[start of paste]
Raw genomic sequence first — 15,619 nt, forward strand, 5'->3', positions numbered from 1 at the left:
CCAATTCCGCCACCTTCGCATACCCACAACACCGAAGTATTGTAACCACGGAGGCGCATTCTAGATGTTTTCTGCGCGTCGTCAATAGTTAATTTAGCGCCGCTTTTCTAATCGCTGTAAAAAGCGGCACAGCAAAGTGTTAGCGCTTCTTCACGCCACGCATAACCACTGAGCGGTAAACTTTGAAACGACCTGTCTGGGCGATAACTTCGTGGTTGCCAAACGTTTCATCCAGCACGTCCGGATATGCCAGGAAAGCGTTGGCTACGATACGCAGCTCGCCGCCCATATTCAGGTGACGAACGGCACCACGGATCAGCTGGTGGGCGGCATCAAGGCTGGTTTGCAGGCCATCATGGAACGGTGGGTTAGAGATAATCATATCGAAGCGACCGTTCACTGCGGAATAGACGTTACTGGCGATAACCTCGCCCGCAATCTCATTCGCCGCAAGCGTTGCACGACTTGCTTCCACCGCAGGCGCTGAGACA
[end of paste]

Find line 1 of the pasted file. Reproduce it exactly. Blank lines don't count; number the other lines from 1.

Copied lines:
Raw genomic sequence first — 15,619 nt, forward strand, 5'->3', positions numbered from 1 at the left: